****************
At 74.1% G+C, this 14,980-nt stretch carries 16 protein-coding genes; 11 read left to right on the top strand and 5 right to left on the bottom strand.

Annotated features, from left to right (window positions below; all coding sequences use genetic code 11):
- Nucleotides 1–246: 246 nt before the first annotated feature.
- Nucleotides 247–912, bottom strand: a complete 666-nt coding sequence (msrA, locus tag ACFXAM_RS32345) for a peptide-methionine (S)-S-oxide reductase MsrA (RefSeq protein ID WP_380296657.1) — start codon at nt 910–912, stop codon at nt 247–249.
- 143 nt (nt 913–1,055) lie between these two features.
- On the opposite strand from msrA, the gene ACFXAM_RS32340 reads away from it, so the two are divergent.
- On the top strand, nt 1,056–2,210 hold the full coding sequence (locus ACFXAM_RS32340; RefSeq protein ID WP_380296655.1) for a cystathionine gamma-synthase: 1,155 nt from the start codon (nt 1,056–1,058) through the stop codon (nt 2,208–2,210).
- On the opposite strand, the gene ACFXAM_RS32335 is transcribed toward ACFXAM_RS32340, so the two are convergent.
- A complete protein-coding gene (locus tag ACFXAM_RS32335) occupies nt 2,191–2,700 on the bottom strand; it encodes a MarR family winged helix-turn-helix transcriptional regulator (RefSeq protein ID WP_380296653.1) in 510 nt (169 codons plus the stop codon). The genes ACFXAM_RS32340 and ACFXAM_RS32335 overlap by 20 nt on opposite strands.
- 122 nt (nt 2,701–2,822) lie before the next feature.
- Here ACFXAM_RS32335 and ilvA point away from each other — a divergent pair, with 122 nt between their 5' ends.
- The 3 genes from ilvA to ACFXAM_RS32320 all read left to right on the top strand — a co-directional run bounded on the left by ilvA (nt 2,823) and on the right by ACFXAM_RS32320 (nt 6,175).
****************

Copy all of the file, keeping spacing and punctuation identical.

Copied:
At 74.1% G+C, this 14,980-nt stretch carries 16 protein-coding genes; 11 read left to right on the top strand and 5 right to left on the bottom strand.

Annotated features, from left to right (window positions below; all coding sequences use genetic code 11):
- Nucleotides 1–246: 246 nt before the first annotated feature.
- Nucleotides 247–912, bottom strand: a complete 666-nt coding sequence (msrA, locus tag ACFXAM_RS32345) for a peptide-methionine (S)-S-oxide reductase MsrA (RefSeq protein ID WP_380296657.1) — start codon at nt 910–912, stop codon at nt 247–249.
- 143 nt (nt 913–1,055) lie between these two features.
- On the opposite strand from msrA, the gene ACFXAM_RS32340 reads away from it, so the two are divergent.
- On the top strand, nt 1,056–2,210 hold the full coding sequence (locus ACFXAM_RS32340; RefSeq protein ID WP_380296655.1) for a cystathionine gamma-synthase: 1,155 nt from the start codon (nt 1,056–1,058) through the stop codon (nt 2,208–2,210).
- On the opposite strand, the gene ACFXAM_RS32335 is transcribed toward ACFXAM_RS32340, so the two are convergent.
- A complete protein-coding gene (locus tag ACFXAM_RS32335) occupies nt 2,191–2,700 on the bottom strand; it encodes a MarR family winged helix-turn-helix transcriptional regulator (RefSeq protein ID WP_380296653.1) in 510 nt (169 codons plus the stop codon). The genes ACFXAM_RS32340 and ACFXAM_RS32335 overlap by 20 nt on opposite strands.
- 122 nt (nt 2,701–2,822) lie before the next feature.
- Here ACFXAM_RS32335 and ilvA point away from each other — a divergent pair, with 122 nt between their 5' ends.
- The 3 genes from ilvA to ACFXAM_RS32320 all read left to right on the top strand — a co-directional run bounded on the left by ilvA (nt 2,823) and on the right by ACFXAM_RS32320 (nt 6,175).